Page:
To ask Her Majesty’s Government what plans they have to (1) promote freedom of religion or belief, and (2) mark International Freedom of Religion or Belief Day on 27 October.
My Lords, as the Prime Minister’s special envoy on freedom of religion or belief, I am leading the work with our diplomatic network to achieve an increased focus in our efforts on this agenda across government. We are seeking to effect change in key countries and to promote respect in education, supported by £1 million of funding. In this respect, I am also working across Whitehall to bring together ministerial colleagues from DfID, the Ministry of Housing, Communities and Local Government, the Department for Education, and defence. We are marking the international day with an event, which I am delighted to be co-hosting with my noble friend Lord Bates, on 7 November.
I thank the Minister for his Answer. He holds an important position as the Prime Minister’s special envoy. Can he explain what progress has been made in, for example, providing religious literacy training to departments such as the Department for International Development, so that it can cope better with some of the challenges it faces in countries such as China, Pakistan and Nigeria, where there are repeated assaults on the idea of freedom of religion or belief?
My noble friend raises a significant point about literacy in the important area of freedom of religion or belief. You need only cast your eye around the world to see how freedom of religion or belief is being usurped in many countries, including some of those named by my noble friend. With regard to increasing our focus on this, the noble Baroness will be aware of the work done through the diplomatic network, and I am already speaking to colleagues across DfID, and in the Ministry of Defence, to ensure that those deployed to our international posts are well versed in the local challenges on this important priority.
My Lords, has the Minister noted the 40% increase in religious hate crimes in the United Kingdom between 2017 and 2018? In that context, does he feel it appropriate that Tommy Robinson was entertained in the Lords by a Member of this House?
On the second point, I do not think that it is right. We need to take a long hard look at ourselves as a House, and I am sure that the House authorities have been alerted to the presence of the said individual. The views he expresses are not just appalling for the community he targets—we are all, rightly, appalled. It is important that we review our procedures to ensure that individuals such as Tommy Robinson do not enter the heart of democracy. I am minded, however, to defer that to the House authorities.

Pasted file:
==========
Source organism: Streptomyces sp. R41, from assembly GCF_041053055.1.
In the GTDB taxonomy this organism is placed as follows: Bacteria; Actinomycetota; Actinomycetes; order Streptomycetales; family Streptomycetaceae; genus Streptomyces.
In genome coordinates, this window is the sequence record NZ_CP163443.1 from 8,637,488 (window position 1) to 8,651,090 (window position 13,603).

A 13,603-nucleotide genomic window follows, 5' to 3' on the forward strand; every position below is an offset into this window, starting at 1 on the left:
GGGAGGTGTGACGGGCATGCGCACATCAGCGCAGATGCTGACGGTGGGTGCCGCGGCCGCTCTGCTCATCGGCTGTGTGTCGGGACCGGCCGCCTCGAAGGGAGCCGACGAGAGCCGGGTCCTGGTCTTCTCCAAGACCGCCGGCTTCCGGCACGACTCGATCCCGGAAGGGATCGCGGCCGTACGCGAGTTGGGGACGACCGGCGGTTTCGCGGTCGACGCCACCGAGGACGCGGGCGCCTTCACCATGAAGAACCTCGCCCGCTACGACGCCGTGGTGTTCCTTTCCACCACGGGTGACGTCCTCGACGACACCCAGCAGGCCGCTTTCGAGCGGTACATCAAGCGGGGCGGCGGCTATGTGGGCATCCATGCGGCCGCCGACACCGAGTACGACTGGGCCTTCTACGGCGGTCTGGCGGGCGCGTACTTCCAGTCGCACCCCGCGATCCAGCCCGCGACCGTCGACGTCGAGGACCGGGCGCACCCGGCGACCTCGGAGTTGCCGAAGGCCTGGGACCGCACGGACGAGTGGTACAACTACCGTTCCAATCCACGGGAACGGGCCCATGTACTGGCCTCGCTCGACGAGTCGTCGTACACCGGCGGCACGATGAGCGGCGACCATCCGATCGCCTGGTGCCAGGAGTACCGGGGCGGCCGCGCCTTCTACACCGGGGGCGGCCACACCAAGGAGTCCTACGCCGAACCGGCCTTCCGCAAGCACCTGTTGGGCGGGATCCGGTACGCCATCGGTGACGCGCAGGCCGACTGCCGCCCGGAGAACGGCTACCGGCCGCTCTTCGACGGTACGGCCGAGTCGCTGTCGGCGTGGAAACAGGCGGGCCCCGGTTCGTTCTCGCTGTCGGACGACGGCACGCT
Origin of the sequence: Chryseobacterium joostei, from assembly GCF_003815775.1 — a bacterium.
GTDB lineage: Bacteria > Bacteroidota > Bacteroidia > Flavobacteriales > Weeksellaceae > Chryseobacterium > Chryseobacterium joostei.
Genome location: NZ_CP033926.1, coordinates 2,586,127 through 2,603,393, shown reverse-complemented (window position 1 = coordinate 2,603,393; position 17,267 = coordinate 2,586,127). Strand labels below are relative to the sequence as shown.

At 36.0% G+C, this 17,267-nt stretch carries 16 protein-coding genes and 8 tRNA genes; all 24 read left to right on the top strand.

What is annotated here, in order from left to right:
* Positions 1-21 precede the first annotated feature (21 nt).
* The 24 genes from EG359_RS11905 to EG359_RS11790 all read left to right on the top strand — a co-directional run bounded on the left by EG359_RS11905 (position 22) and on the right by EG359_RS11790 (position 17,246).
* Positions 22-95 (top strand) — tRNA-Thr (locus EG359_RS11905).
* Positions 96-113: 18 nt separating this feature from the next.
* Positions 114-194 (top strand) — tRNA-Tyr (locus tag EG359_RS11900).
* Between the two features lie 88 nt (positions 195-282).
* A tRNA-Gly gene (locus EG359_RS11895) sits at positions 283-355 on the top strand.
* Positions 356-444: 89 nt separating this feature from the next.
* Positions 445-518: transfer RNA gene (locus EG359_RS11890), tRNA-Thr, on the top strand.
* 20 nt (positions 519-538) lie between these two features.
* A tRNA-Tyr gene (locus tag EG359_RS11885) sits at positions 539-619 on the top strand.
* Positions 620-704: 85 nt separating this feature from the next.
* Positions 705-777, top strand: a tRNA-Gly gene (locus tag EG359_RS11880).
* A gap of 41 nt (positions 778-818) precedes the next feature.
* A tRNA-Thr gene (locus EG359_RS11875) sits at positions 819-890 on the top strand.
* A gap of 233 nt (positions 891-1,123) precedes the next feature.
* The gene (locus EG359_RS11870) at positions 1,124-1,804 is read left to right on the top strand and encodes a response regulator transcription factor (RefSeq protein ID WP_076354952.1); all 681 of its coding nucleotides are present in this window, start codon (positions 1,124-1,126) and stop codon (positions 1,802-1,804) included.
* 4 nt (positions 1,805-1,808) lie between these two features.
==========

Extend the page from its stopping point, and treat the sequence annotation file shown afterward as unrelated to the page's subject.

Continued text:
On the important issue of rising religious hatred and hate crime, I think we all stand united against it. We have seen an increase in anti-Semitism. I have spoken out very strongly on that, and I think that I represent many in this House in speaking out, whether it is against anti-Semitism, Islamophobia, anti-Muslim hatred or any form of religious hate crime. Regrettably and tragically, there are people in our society who target us—those who have spoken out—for that very reason. It is important that we unite against this and that a clear and unequivocal statement comes from this House, from the Houses of Parliament and from the country as a whole, to those who seek to divide us: “We are united against you, and we will defeat you”.
Does the Minister agree that each and every one of us in this House shares the responsibility to ensure good racial and interfaith relationships, and that this House has a specific responsibility to ensure that its own estates are not used in that way?
I am sure, as I said earlier to the noble Baroness, Lady Northover, that the House authorities have taken note. I also agree, however, with the premise of the noble Baroness that each of us has a responsibility. We need to raise the bar: no longer should it be about tolerance; it is about respect and understanding, and that is what we should be promoting.
My Lords, does the Minister agree that freedom of religion and belief is an absolute right, and that it would become more of a reality if we, and other leading countries, put aside considerations of trade and so-called strategic interests in its pursuit?
The strategic relationships that we have around the world are important—indeed, the Statement I made yesterday reflected that—but I assure the noble Lord, and your Lordships’ House, that human rights in the broad sense are an important consideration and priority in the relationships we build across the world.
Will my noble friend the Minister work with FCO and DfID country heads to produce a country-specific strategy for promoting freedom of religion and belief?
My noble friend makes a very practical and useful suggestion, and I am looking at my new role to see whether we can provide that kind of country detail.
My Lords, I strongly associate myself and the rest of these Benches with the remarks of the Minister in respect of the person who attended this place last night. We strongly support his attempts to stop that kind of behaviour. We do all have a responsibility. One of the things that happened at CHOGM was a conference at Lambeth Palace, involving religious leaders and politicians. Can the Minister tell us a bit more about what progress has been made since CHOGM? It is not simply a matter of Governments; it is about all community leaders and faith leaders taking the initiative.
The noble Lord raises an important point, and we of course welcomed the progress at CHOGM. I have continued to work closely with Lambeth Palace and other faith leaders as well. I am working closely with the Vatican, through Archbishop Gallagher, and I recently met His Highness the Aga Khan. We are looking across the piece with leaders from different faith communities, and from humanist societies as well, to ensure that we can work together as one on this important priority.